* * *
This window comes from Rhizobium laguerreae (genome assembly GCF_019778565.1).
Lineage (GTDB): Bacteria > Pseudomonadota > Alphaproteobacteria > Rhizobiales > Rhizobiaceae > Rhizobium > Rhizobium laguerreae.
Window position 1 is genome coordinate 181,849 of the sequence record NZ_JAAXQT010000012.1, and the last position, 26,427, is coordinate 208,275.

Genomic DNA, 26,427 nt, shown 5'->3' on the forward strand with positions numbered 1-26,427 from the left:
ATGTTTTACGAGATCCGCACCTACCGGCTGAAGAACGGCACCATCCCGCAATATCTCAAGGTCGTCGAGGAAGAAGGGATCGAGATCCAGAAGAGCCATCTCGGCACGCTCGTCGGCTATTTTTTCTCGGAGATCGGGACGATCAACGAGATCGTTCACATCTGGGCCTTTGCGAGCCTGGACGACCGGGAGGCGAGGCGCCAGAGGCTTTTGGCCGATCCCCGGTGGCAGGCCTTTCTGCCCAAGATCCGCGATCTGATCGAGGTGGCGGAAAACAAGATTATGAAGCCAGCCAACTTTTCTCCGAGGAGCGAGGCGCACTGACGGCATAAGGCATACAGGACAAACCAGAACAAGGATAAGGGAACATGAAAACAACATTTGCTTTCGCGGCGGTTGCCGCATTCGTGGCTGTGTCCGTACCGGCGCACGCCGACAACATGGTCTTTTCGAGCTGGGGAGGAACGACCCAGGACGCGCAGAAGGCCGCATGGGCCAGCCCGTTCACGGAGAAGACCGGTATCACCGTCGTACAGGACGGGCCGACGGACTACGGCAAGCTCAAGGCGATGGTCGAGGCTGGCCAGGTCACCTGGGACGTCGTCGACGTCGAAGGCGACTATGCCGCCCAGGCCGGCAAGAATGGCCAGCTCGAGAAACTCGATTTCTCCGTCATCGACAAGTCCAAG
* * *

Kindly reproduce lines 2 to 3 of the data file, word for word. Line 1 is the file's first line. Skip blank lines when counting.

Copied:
Lineage (GTDB): Bacteria > Pseudomonadota > Alphaproteobacteria > Rhizobiales > Rhizobiaceae > Rhizobium > Rhizobium laguerreae.
Window position 1 is genome coordinate 181,849 of the sequence record NZ_JAAXQT010000012.1, and the last position, 26,427, is coordinate 208,275.